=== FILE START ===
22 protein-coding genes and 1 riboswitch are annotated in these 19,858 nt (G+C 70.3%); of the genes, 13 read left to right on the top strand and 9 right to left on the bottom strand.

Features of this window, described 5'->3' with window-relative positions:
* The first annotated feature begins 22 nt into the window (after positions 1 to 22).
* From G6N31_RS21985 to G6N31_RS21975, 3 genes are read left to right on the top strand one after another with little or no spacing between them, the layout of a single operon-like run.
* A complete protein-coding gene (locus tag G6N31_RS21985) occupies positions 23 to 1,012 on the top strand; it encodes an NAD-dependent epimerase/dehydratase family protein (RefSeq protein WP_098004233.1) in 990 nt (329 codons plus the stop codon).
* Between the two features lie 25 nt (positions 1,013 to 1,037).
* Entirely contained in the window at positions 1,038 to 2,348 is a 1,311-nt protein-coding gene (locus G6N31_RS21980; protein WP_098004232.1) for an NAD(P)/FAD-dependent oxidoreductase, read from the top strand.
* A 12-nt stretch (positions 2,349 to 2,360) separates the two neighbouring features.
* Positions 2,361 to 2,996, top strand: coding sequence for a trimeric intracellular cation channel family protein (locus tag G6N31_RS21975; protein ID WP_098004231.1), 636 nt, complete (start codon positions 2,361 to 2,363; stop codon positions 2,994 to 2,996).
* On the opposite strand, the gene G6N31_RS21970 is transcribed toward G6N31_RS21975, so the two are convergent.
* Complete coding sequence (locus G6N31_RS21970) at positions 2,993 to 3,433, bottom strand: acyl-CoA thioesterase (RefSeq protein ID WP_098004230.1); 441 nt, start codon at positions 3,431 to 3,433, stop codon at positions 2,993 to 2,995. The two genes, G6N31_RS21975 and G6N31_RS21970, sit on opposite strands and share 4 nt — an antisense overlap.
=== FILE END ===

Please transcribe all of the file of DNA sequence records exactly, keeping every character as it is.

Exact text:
22 protein-coding genes and 1 riboswitch are annotated in these 19,858 nt (G+C 70.3%); of the genes, 13 read left to right on the top strand and 9 right to left on the bottom strand.

Features of this window, described 5'->3' with window-relative positions:
* The first annotated feature begins 22 nt into the window (after positions 1 to 22).
* From G6N31_RS21985 to G6N31_RS21975, 3 genes are read left to right on the top strand one after another with little or no spacing between them, the layout of a single operon-like run.
* A complete protein-coding gene (locus tag G6N31_RS21985) occupies positions 23 to 1,012 on the top strand; it encodes an NAD-dependent epimerase/dehydratase family protein (RefSeq protein WP_098004233.1) in 990 nt (329 codons plus the stop codon).
* Between the two features lie 25 nt (positions 1,013 to 1,037).
* Entirely contained in the window at positions 1,038 to 2,348 is a 1,311-nt protein-coding gene (locus G6N31_RS21980; protein WP_098004232.1) for an NAD(P)/FAD-dependent oxidoreductase, read from the top strand.
* A 12-nt stretch (positions 2,349 to 2,360) separates the two neighbouring features.
* Positions 2,361 to 2,996, top strand: coding sequence for a trimeric intracellular cation channel family protein (locus tag G6N31_RS21975; protein ID WP_098004231.1), 636 nt, complete (start codon positions 2,361 to 2,363; stop codon positions 2,994 to 2,996).
* On the opposite strand, the gene G6N31_RS21970 is transcribed toward G6N31_RS21975, so the two are convergent.
* Complete coding sequence (locus G6N31_RS21970) at positions 2,993 to 3,433, bottom strand: acyl-CoA thioesterase (RefSeq protein ID WP_098004230.1); 441 nt, start codon at positions 3,431 to 3,433, stop codon at positions 2,993 to 2,995. The two genes, G6N31_RS21975 and G6N31_RS21970, sit on opposite strands and share 4 nt — an antisense overlap.